Marriage. Traditionally Avars of both genders married at about age 15. The wishes of the parents played a basic role in the selection of a bridal couple and the conclusion of a marriage; however, a young man always had the option of informing his parents of whom he wanted to marry. A couple whose parents were not in agreement with the marriage eloped or simulated an abduction; forcible abductions were rarer. Marriage was possible with relatives as close as first cousins. The girl was not given in marriage to a young man of lower social rank. A girl was also not given to an "outsider"—anybody who did not belong to the village commune. The conclusion of a marriage was marked by ceremonies, dances, receptions, songs, and sometimes horse races. The wedding ceremony took place with witnesses to its religious ritual: the public agreement of the couple was a required condition for the conclusion of the wedding. In the Soviet period new rituals and customs took root: the registered civil marriage has become obligatory and material expenses have increased. In earlier times land, livestock, and hay fields were apportioned for the support of the couple. The residence of the newlyweds was always patrilocal but with separate living quarters: the groom's father provided them with a room or built a new house. Today this tradition is being modified toward the provision of help with labor, furniture, room to live in, and money. In divorce, as in marriage, the woman traditionally retained all the property apportioned to her by her parents as a dowry, including land and livestock; the children remained with the father. The latter Sharia-based (Quranic) custom has been modified in accordance with Soviet law: the children now remain with the mother. The formal right to divorce used to rest with the man but now a marriage can be dissolved by either party.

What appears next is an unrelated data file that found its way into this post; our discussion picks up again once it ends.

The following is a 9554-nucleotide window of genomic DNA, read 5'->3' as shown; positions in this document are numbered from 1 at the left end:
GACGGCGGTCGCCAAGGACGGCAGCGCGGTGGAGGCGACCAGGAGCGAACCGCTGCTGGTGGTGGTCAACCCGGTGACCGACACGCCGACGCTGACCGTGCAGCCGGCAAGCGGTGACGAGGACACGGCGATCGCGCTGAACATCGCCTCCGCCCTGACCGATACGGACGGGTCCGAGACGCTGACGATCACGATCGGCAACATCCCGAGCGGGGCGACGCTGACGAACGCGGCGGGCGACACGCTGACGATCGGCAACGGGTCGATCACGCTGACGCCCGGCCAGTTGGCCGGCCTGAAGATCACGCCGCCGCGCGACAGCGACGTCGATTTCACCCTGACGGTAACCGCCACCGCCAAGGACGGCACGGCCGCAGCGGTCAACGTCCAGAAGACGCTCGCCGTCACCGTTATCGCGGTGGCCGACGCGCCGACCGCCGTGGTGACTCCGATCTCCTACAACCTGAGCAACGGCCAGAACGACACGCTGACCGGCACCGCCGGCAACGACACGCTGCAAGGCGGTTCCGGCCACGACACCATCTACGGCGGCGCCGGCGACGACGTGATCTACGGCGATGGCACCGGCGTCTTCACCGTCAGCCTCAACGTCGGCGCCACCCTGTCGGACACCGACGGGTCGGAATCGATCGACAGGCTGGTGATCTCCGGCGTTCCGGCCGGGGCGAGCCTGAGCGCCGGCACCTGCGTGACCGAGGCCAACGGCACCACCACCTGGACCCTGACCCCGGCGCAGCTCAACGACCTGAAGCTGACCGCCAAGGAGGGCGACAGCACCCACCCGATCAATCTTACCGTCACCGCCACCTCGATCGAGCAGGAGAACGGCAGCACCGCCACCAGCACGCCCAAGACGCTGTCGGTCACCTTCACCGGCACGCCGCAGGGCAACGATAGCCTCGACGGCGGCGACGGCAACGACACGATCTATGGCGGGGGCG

Domestic Unit. Historically the Avars, unlike many other peoples of the Caucasus, lived in nuclear families, which, one supposes, reflected the early establishment of private property in land and the civil nature of the village commune. The Avars, notwithstanding the well-known modernization of their everyday culture, are very devoted to basic and traditional family values.
Inheritance. Inheritance was primarily from father to son; in the absence of direct heirs it was along collateral lines but within the tukhum. Women inherited one-third of the total inheritance. The wills were made by word of mouth to a trusted person but also in writing. Written wills were proclaimed in the mosque. Today the Avars, especially the urban dwellers, follow the Soviet laws of inheritance.
Socialization. In the education of children a major role was played by diverse games and athletic competitions, the contents of which fostered effective socialization. Study in parochial schools was free and voluntary (paid for by the commune), and at various stages there was a winnowing out of the most competent students. In the contemporary life of the Avars, especially in urban areas, education typically takes place in nurseries, kindergartens, and schools. The school reform that began in the 1980s presupposes a definite about-face in "ethnopedagogy."